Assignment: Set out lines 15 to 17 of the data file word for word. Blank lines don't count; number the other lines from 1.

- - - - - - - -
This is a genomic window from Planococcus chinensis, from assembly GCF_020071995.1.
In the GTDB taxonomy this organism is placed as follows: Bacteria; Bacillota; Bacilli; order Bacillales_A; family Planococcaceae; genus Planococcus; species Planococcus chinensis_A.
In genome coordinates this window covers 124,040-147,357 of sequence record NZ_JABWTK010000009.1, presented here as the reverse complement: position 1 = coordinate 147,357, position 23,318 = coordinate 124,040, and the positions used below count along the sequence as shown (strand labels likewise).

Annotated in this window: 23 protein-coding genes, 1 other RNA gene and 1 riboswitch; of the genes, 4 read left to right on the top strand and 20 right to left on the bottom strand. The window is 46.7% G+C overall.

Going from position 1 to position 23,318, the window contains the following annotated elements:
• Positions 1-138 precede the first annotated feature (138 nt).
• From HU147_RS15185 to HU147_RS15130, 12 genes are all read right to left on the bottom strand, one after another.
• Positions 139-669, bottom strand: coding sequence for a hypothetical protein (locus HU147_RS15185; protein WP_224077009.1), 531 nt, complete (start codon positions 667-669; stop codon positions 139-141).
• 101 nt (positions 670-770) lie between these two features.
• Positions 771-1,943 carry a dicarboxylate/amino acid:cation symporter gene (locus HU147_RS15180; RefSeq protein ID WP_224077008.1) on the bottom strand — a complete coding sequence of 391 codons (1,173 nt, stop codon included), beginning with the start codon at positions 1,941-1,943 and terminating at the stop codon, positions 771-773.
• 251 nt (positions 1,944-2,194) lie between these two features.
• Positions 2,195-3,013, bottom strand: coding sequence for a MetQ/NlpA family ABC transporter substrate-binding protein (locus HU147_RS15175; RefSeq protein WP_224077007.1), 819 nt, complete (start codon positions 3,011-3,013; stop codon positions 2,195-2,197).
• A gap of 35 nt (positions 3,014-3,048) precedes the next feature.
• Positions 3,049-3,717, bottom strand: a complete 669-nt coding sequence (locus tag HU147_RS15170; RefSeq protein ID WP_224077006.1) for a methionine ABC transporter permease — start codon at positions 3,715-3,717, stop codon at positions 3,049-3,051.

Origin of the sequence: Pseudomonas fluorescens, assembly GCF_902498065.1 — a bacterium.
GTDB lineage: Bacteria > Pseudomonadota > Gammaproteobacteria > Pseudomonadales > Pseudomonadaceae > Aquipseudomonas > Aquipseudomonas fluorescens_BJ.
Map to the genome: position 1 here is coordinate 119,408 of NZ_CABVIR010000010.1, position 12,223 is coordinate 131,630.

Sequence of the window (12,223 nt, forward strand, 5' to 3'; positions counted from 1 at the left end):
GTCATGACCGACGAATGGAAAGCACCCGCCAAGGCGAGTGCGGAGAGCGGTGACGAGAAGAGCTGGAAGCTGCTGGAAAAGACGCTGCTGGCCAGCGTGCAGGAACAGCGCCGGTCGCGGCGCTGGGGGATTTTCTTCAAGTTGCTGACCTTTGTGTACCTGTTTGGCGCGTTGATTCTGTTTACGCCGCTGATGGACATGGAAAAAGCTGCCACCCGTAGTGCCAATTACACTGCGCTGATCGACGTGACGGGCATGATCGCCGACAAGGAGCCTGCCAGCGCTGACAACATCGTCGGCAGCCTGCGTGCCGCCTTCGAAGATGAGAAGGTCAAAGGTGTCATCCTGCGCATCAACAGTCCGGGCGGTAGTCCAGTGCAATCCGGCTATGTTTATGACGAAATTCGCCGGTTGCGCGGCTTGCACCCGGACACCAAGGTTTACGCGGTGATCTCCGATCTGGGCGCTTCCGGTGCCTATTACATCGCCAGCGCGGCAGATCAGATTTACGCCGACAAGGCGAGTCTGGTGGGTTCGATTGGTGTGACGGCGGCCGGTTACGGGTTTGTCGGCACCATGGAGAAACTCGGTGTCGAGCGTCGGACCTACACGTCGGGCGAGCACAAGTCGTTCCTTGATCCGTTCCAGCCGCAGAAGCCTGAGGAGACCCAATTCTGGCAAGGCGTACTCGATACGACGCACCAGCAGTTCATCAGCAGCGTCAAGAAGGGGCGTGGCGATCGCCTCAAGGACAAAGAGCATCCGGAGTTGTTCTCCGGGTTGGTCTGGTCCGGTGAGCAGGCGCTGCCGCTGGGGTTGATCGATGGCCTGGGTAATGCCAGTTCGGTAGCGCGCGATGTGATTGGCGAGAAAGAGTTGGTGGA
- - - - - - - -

Origin of the sequence: Pseudomonas fluorescens, assembly GCF_902498065.1 — a bacterium.
GTDB lineage: Bacteria > Pseudomonadota > Gammaproteobacteria > Pseudomonadales > Pseudomonadaceae > Aquipseudomonas > Aquipseudomonas fluorescens_BJ.
Map to the genome: position 1 here is coordinate 119,408 of NZ_CABVIR010000010.1, position 12,223 is coordinate 131,630.